I often talk about the global race and the need to compete in a global race and, when you come here to the Dubai Airshow, you can see that this race is hot and this race is pretty fast.
But the key thing about this race is it’s not a zero‑sum game where one country has to win and another loses. It’s a race actually in which if we play to our strengths we can be a real winner, and one of our greatest strengths is aerospace. We have the second largest aerospace industry anywhere in the world. And I just want to make some simple points about why I think this matters so much and about my commitment to it.
First of all, this is an absolutely vital industry for Britain. It employs 230,000 people; the second largest in the world. Every day, aircraft are taking off with British wings, British landing gear, Rolls‑Royce engines – we can be incredibly proud of this industry. And that’s my second point: it’s an industry that we’re good at. We’ve been good at it for a very long time. In fact, there aren’t many countries that can make the claim that we can that it was actually an aeronautical piece of engineering that effectively saved our country – the spitfire.
And so we’ve been good at this for a very, very long time. I’ve just seen that again with the Red Arrow display team. I’ve seen it again with the Typhoon, a plane that I’m incredibly proud to stand up and promote around the world. And I see it again and again at Broughton, at Filton, with the incredible work that Airbus and EADS do.
My third point is this is an industry that has real government backing. Yes, of course, we back the apprenticeship programmes. Yes, of course, we back British science, and we want to see British science expand and succeed, but we also back this industry with real money and real partnerships. And that’s what the defence partnership is about. That’s what the aerospace partnership is about, and you saw it from the Chancellor in terms of a real commitment to the aerospace industry that he made in his recent budget.
The final point I want to make is this. If you’re going to back this industry in the way that I believe we need to, the real commitment is not just in pounds, shillings and pence, it’s also in government time and government effort. And that is why I’m very proud to be standing here at the Dubai Airshow today. I think it’s very important that we’re not half‑hearted in standing up for this industry, whether it is the civil aerospace industry or the defence aerospace industry. And I think that means recognising in this world today, not only that we are trying to sell, responsibly, British equipment, but we’re also entering into more and more detailed partnerships with countries as I hope that we will here in the United Arab Emirates, and I hope we will in other parts of the world as well.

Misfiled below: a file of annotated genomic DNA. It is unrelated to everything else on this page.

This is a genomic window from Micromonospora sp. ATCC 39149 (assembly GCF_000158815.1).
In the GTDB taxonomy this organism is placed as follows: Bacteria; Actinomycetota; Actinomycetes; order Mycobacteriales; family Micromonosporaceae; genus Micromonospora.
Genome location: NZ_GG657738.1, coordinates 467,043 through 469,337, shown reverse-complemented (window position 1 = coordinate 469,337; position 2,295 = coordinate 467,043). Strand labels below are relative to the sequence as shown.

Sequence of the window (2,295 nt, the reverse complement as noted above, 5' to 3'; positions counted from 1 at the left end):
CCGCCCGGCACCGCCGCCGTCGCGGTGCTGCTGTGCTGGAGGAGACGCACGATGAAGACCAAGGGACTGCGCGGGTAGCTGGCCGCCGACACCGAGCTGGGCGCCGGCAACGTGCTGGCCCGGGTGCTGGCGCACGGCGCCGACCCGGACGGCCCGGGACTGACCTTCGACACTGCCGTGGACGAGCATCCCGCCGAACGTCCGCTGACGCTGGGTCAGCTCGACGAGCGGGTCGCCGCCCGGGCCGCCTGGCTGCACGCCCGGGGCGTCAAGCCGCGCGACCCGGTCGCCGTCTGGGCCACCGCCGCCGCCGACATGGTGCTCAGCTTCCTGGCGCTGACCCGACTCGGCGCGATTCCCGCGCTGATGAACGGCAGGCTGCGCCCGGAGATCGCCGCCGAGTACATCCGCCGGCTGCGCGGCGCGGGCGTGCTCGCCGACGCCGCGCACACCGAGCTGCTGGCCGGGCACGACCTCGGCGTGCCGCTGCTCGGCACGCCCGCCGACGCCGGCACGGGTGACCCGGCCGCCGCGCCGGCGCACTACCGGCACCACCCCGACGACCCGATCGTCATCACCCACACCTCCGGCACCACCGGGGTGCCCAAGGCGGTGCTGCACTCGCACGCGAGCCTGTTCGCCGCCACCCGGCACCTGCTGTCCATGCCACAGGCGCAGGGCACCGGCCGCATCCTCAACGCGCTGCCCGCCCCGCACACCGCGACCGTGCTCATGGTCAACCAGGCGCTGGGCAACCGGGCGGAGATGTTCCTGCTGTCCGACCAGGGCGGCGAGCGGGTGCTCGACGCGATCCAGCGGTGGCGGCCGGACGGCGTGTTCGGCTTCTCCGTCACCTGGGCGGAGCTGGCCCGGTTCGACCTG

Let me just finish by saying this. We, as a country, to succeed in the future, should play to our strengths. Succeeding in this global economy doesn’t mean trying to compete at the bottom end with low pay, low wages, low value‑added. It means competing at the top end with high‑paid, high‑skilled, high‑quality jobs. And that is what you see in the British aerospace industry: a massive amount of R&D, a huge amount of investment, very high skills, very good creation of intellectual property, and that’s why you’re so vital, not just in terms of your own future but in terms of our whole country’s future.
So, I’m very proud to stand here today at this display, with many more companies exhibiting here than there were 2 years ago, and to say the government is absolutely behind your industry, whether it is civil aerospace, whether it is defence aerospace or whether it is the many hundreds and thousands of SMEs involved in this vital industry.
So, best of luck with the week ahead. I’m looking forward to hearing about exciting deals, lots of jobs. You are at the front line in terms of competing in this global race and winning for Britain. So, on our behalf, please get out there and win. Thank you very much indeed.